Invited Speaker: 10/08/2009: Penn State Learning Centers

I've been invited to give a talk to the Penn State Learning Centers related to the explosion of social media and its potential impact in education.  This will be an opportunity to speak to not only University faculty and staff, but also to students.  I always find it interesting getting to share thoughts with such mixed groups — and I love getting to see how students react to my perspective on "their" space.

THON 2009

On Sunday I was reminded of yet another reason why I think we owe it to our students to make things right. THON 2009 wrapped up yesterday after raising a staggering 7.49 million dollars to help fight cancer. The last hour is always so emotional and while we didn’t make it this year I was able to follow Twitter streams, blog posts, and the Collegian’s coverage. These are students who dance for 46 hours … 46! They do it “For the Kids” and they do it because they are all amazing.

We have this football coach here at Penn State named Joe Paterno who has seen it all — undefeated seasons, Heisman Trophy winner, National Championships, and Saturdays with 110,000 people screaming for he and his players. When he says it is his proudest moment at PSU in 58 years you have to feel humbled by the enormity of it all. I have to say, I was moved to tears and am so thankful to be a part of this community.

There are very few times in my life I’m speechless, but I am now. I wish the whole world could see and feel what’s in this room right now. Love and commitment and the dedication that just reeks from this room. In my 58 years at Penn State, I’ve never been more proud than right now.

Presentation: 8/12/2008: Learning Design Summer Camp

Scott McDonald and I presented our thoughts from our C&I 597C: Disruptive Technologies for Teaching and Learning course at the Learning Design Summer Camp.  We shared our feelings about how integrating several layers of social opportunities into the design of the course produced some very interesting and surprising outcomes.

View the slides at SlideShare.  If you prefer, you can watch the video of the session at the PSU TLT YouTube page.

Some Interesting Stuff

Recently I was asked to share some “interesting statistics” about what is going on here at PSU and on a national level with the use of technology by young people. Here are some points I thought could resonate. I didn’t editorialize too much, but my basic thoughts are below. What strikes me is how this leads us to such obvious conclusions about where time, energy, and dollars should be applied within our environments.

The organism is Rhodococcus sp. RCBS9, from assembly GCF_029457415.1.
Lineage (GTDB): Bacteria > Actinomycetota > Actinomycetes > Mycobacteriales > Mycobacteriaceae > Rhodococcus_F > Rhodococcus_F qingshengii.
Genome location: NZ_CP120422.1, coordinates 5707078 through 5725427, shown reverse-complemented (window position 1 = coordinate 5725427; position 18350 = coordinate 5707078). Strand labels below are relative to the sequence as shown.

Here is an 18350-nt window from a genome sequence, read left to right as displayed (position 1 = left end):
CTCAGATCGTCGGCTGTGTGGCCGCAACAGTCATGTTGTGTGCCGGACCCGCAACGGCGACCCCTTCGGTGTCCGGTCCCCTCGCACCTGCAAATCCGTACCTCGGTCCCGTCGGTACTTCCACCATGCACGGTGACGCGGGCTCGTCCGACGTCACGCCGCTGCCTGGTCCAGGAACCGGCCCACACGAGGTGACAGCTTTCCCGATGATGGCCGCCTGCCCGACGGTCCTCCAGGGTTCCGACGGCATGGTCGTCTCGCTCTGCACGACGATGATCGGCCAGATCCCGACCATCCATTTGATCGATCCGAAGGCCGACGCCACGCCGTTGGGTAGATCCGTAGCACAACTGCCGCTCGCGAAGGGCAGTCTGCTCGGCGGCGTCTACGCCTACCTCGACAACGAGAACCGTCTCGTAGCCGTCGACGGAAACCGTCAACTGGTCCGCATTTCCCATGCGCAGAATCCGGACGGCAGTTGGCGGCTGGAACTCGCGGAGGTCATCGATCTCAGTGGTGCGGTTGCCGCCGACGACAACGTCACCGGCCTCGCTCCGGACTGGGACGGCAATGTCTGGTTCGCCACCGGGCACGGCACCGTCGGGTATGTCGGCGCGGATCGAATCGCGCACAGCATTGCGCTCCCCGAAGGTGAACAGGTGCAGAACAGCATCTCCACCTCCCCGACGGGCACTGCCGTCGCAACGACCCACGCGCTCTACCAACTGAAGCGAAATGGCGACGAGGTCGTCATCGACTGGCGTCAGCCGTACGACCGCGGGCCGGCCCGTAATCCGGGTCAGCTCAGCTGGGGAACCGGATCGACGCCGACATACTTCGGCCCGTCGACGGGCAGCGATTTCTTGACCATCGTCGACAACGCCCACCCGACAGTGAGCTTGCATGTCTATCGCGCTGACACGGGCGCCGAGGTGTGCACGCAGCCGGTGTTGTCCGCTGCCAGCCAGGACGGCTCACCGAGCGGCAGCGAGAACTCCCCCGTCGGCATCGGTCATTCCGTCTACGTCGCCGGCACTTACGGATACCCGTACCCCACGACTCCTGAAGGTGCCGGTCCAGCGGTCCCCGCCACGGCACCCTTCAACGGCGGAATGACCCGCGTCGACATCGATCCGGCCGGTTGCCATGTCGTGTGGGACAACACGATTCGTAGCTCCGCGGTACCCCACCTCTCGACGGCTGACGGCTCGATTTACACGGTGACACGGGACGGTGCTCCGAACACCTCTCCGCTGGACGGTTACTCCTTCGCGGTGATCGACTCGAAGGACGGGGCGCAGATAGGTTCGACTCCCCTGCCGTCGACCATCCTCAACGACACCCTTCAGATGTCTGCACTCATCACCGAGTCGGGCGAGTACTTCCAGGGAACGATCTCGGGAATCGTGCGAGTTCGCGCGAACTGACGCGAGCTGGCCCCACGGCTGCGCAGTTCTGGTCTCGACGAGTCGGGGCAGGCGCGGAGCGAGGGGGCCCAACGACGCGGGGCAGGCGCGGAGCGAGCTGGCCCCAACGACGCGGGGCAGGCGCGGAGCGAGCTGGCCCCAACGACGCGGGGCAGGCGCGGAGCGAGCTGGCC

I don’t cite all this stuff, but nearly all of it is from various PSU reports or the Pew Internet and American Life Project. Please fell free to comment on these.

  • 40% of online teens watch TV on devices other than a TV. This is a real trend hitting our campus. I gave two guests lectures in freshman classes last week and all but a handful of them said that is what they do. This has big implications for the kinds of networks we provide and the amount of bandwidth we allocate.
  • Nearly a third of all PSU students created a rich media piece last year. Half of them did it for a class which means faculty are beginning to accept digital media as evidence of learning. That means the other half did it just for fun. Looks like the move towards rethinking our lab spaces is a good move. The idea that we should put a Digital Commons at every campus may help grow and support this trend.
  • Nationally approximately 80% of college students are in Facebook. This is growing as Facebook continues to open to younger and more diverse audiences. At PSU, last November, the number was at 83%.
  • The most interesting statistics related to FB are that 60% log in daily, 80% update their profiles several times a month, and that 23% of our students spend more than 5 hours a week in social environments (FB and MySpace). This proves to me that they’ll spend lots of time online if given the right kids of spaces to participate in.